• Remember, busyness does not equate to productivity or progress.

"It's Too Risky"

Perceived risk can be paralysing. We often overestimate the negative outcomes and underestimate the potential benefits of taking action. This rationalisation keeps us in a safe but stagnant place, preventing us from seizing opportunities for growth.

How to Overcome It:

  • Conduct a realistic risk assessment.
  • Consider both the potential downsides and the possible rewards.
  • Develop a contingency plan to mitigate risks and boost your confidence in taking action.
  • Embrace calculated risks as essential steps towards achieving your goals.

The Impact of Avoiding Courage

Rationalising a lack of courage can have profound effects on our professional and personal lives. It limits our potential, stifles creativity, and prevents us from reaching our goals. Here are some ways it can impact us:

Stalled Growth

Avoiding courageous actions can lead to stagnation. When we choose safety over risk, we miss out on opportunities for growth and development. This can result in a lack of progress in our careers and creative pursuits.

Missed Opportunities

Opportunities often come with an element of risk. By rationalising our fears, we may pass up chances to collaborate on exciting projects, work with high-profile clients, or explore new markets. These missed opportunities can limit our success and fulfilment.

Reduced Confidence

Consistently avoiding courageous actions can erode our self-confidence. We begin to doubt our abilities and question our potential. This negative self-perception can create a vicious cycle, making it even harder to take risks in the future.

Unfulfilled Potential

When we allow fear to dictate our actions, we fail to realise our full potential. Our creative talents and innovative ideas remain dormant, and we settle for mediocrity instead of striving for excellence.

Cultivating Courage in Creative Careers

So how do we move from rationalisation to genuine courage? Here are some strategies:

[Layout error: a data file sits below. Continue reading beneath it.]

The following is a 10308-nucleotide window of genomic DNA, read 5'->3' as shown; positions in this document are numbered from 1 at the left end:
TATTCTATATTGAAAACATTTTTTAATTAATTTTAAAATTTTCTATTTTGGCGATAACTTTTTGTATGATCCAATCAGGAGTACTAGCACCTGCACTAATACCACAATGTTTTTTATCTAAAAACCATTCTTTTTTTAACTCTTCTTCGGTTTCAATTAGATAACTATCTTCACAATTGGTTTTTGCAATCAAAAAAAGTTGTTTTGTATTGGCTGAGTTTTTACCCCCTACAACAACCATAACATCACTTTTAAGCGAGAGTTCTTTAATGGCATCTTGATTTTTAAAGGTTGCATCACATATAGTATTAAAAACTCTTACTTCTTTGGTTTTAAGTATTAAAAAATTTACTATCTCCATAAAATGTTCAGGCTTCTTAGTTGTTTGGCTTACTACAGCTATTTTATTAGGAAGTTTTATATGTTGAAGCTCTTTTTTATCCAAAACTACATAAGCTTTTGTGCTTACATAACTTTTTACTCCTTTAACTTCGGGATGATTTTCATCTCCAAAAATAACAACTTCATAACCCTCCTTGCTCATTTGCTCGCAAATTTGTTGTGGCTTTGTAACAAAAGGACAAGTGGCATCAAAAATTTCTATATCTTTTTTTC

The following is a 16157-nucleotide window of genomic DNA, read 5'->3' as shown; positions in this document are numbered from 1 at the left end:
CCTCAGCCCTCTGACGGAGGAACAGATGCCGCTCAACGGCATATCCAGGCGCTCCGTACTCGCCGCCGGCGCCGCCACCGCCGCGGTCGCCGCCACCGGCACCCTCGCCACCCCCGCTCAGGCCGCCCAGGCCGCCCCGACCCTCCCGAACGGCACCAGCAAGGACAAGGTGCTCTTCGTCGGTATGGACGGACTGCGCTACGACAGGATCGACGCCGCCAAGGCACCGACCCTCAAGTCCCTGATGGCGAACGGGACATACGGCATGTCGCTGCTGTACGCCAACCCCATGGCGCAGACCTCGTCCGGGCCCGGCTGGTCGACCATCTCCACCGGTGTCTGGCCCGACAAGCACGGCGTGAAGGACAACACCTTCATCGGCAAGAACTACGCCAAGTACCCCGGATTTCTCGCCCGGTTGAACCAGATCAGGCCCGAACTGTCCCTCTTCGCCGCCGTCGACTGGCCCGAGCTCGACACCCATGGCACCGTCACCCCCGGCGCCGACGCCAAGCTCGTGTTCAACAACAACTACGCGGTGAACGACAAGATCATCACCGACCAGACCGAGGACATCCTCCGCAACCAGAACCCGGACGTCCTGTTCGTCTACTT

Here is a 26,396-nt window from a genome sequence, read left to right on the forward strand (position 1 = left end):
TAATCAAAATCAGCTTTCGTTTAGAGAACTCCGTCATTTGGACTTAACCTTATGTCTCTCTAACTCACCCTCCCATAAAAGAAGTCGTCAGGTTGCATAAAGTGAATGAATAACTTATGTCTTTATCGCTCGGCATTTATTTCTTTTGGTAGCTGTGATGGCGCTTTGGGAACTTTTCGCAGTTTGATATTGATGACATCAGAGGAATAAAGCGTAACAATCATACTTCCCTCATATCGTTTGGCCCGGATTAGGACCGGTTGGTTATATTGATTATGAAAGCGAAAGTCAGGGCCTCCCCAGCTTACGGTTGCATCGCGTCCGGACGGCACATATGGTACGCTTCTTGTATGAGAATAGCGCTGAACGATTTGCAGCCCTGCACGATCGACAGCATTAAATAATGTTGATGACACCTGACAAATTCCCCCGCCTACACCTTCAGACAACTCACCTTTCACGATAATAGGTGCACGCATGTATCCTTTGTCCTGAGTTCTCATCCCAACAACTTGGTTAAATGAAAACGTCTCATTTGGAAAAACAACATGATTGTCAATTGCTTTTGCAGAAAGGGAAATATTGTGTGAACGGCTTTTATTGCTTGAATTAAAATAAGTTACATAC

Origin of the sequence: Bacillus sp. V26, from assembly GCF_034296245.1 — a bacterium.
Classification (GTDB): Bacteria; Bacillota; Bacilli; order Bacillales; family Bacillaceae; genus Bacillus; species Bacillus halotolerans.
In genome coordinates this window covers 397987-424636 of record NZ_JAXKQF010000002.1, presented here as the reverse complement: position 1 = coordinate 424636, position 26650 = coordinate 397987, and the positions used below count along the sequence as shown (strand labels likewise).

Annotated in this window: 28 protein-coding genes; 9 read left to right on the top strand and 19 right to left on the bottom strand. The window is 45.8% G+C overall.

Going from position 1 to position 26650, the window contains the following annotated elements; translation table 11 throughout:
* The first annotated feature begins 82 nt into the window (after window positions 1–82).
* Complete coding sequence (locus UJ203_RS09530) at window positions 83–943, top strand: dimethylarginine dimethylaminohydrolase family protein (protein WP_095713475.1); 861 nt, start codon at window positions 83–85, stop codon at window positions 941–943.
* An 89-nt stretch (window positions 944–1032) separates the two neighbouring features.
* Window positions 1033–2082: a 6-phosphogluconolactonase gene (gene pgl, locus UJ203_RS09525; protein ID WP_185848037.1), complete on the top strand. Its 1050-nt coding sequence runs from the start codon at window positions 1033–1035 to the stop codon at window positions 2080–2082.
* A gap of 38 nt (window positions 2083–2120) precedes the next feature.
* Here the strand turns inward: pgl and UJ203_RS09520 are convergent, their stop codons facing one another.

Start Small

Build your "courage muscle" gradually. Take small risks regularly—reach out to a dream client, experiment with a new style, or share work-in-progress publicly.

Reframe Failure

View setbacks as learning opportunities rather than personal deficiencies. Each "failure" is data that can inform your next attempt.

Seek Evidence of Capability

Jot down all of your wins, no matter how small. Review client testimonials, project outcomes, and personal growth milestones regularly.

Challenge Your Rationalisations

When you catch yourself making excuses, pause and question them. Is there concrete evidence supporting your hesitation, or is it primarily fear-driven?

Surround Yourself with Courage

Connect with other creatives who take risks. Their stories and successes can inspire and normalise the act of being brave in your career.

Visualise Positive Outcomes

Instead of fixating on what could go wrong, actively imagine positive scenarios. How might your career transform if you take that brave step?

Set Courage Goals

Alongside your professional targets, set specific "courage goals." These might include pitching to a certain number of high-profile clients or launching a personal project you've been hesitating on.


Rationalising a lack of courage is a common and understandable response to fear. However, recognising and addressing these rationalisations is crucial for our growth and success as freelancers, graphic designers, and creative professionals. By understanding the nature of our fears, challenging our rationalisations, and embracing courage, we can unlock our full potential and achieve our goals.

Embrace the discomfort that comes with taking risks, and trust that each courageous step will bring you closer to your dreams.

So, the next time you find yourself rationalising inaction, ask yourself: Is it bravery or belief? Choose courage and watch your creative journey unfold in ways you never imagined possible.